2015 – Glyndebourne Academy
‘I left school at 16 and went into full-time employment at the bingo hall. Most of that time I was singing – I had a PA system and used to sing swing, blues, soul. I was in a couple of rock and roll bands as well – singing quite a few different things and ruining my voice! I loved it but I never really thought I’d be able to do it for a living.
Two years ago on New Year’s Eve I was sat at my Dad’s pub in Maidstone with some guys who played a bit of music and one of my mates who’s a session musician in London, a pianist. We were listening to Les Mis – I’ve always loved musical theatre but never really sung it – and I was taking the mick, singing along and letting it go. And they were like, “What are you doing? You should have a go at this.”’
‘A friend of mine, who was studying conducting at Goldsmiths, put me in touch with an old singing teacher of his, who subsequently put me in touch with Elizabeth Donovan. Elizabeth became my teacher and I’ve not looked back. I went to her thinking I’d be singing musical theatre and she said, ‘Have you tried any opera?’ We started off with Caro mio ben and I fell in love. I was having one-to-one lesson once a fortnight or once a month and it’s come on leaps and bounds – she put me in for Glyndebourne Academy.’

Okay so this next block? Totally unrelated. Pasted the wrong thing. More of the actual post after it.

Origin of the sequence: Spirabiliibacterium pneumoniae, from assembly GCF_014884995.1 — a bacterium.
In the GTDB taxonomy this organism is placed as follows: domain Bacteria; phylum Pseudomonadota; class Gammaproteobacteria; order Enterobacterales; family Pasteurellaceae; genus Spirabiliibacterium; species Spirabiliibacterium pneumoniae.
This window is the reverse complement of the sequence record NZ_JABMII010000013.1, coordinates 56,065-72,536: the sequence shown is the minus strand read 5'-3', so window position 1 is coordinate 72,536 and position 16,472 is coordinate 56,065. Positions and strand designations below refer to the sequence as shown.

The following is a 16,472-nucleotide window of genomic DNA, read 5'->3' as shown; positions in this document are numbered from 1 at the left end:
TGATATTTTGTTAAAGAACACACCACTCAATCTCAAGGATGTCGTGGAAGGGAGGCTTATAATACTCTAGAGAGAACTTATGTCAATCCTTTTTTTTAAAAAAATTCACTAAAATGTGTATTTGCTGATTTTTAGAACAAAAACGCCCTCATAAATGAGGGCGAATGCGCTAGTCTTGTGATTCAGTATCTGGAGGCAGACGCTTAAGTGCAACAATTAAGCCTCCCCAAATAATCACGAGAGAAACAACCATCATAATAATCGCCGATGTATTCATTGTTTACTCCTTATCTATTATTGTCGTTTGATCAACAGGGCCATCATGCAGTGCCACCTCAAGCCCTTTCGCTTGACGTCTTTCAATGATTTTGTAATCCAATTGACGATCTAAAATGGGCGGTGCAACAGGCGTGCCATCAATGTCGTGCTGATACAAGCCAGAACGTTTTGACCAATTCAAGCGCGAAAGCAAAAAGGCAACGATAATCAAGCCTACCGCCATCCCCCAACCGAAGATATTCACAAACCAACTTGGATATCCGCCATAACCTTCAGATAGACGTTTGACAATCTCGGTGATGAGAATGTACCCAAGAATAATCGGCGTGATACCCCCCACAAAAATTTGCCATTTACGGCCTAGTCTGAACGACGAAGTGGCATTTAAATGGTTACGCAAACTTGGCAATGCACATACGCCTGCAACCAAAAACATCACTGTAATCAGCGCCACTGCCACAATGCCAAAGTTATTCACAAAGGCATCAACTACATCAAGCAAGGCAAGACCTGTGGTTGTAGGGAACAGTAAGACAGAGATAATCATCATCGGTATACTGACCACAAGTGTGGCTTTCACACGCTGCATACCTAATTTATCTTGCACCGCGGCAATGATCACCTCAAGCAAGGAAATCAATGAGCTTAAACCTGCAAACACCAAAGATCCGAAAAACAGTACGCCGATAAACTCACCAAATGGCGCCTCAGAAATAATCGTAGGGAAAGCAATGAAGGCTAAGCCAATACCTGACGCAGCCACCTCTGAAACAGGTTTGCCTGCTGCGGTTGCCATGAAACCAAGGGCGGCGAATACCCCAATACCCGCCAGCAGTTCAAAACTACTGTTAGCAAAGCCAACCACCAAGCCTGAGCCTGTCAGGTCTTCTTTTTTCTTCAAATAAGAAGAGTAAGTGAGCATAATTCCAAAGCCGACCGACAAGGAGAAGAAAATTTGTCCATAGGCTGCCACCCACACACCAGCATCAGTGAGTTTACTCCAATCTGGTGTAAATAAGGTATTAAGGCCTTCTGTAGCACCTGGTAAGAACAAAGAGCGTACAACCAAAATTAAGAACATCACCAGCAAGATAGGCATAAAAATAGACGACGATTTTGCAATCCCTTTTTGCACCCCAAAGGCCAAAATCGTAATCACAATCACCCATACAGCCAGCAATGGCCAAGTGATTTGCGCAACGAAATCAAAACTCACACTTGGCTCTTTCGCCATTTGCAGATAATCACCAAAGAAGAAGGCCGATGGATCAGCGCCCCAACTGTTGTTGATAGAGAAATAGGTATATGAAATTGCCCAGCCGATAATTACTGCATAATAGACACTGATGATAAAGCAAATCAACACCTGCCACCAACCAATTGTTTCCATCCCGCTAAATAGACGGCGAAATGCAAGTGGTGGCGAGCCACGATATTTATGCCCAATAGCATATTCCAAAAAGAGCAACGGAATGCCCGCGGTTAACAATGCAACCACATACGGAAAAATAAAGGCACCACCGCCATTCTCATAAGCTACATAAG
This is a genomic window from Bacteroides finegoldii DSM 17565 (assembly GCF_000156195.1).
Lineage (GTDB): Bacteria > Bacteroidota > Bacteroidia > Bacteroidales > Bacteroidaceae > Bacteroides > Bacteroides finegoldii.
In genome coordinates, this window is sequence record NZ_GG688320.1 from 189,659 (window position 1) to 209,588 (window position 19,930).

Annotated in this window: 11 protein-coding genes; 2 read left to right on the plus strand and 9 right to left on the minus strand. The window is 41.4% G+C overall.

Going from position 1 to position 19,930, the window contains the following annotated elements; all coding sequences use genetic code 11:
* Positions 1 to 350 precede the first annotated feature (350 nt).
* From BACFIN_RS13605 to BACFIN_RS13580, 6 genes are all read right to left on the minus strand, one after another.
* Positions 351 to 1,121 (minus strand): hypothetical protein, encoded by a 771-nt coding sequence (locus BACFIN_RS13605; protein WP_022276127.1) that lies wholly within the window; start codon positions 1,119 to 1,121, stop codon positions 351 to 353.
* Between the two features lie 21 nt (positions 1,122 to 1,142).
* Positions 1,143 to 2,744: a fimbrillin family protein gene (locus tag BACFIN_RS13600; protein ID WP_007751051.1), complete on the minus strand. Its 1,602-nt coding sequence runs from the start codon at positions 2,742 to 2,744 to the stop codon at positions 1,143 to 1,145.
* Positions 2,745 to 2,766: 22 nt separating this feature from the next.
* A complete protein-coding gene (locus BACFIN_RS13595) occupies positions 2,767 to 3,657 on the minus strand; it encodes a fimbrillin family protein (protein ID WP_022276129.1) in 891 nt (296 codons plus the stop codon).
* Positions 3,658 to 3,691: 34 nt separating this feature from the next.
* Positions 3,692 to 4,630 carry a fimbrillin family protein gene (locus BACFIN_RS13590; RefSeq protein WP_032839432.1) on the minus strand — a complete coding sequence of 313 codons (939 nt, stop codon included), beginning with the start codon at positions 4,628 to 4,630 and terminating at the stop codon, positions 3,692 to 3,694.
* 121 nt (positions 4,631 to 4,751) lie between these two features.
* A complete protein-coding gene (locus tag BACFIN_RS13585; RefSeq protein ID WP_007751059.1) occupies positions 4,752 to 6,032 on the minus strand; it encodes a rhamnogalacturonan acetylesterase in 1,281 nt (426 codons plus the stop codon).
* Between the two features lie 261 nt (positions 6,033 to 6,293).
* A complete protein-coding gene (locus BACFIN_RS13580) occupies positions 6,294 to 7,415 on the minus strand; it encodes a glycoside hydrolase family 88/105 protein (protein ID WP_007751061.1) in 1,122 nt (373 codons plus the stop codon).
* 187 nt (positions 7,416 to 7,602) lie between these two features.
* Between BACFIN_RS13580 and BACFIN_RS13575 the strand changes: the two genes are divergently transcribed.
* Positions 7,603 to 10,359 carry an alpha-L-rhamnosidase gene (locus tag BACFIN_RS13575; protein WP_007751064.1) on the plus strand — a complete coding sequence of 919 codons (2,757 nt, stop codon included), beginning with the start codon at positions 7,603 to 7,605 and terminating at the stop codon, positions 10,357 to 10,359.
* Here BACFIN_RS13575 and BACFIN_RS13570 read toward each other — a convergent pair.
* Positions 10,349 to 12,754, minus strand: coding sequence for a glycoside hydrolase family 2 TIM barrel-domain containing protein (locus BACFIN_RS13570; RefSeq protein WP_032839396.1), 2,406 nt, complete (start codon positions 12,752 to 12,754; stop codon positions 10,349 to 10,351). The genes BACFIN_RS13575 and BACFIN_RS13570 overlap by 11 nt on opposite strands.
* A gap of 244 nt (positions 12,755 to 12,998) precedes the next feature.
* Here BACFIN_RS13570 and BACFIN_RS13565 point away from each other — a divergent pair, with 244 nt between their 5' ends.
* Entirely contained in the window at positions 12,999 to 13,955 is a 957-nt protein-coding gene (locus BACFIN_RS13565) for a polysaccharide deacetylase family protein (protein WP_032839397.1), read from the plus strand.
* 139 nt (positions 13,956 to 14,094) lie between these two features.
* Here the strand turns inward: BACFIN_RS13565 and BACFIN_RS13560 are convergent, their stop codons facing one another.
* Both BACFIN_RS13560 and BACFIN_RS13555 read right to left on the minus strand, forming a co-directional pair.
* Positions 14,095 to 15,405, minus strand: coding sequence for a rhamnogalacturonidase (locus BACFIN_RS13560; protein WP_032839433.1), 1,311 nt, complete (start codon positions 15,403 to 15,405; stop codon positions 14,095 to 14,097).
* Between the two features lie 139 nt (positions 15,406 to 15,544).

‘Everyone I spoke to about Glyndebourne said, ‘It’s such a magical place.’ I thought it was going to be like Disneyland! Then I got here and it has got an aura about it. And they really wanted you to perform well. I don’t really look like an opera singer but here they just accepted it. I came to Glyndebourne and I was singing with other singers, acting things out and singing for these people who really wanted you to be awesome.’
Joint winner with Darwin Prakash of the Gus Christie Award, 2016. Photo: James Bellorini
‘I found that when you really got into the character’s state of mind and thought about what you were supposed to be thinking about, you get the right sounds coming out. I wish we could do the Academy for a year because the progression in a week was ridiculous.’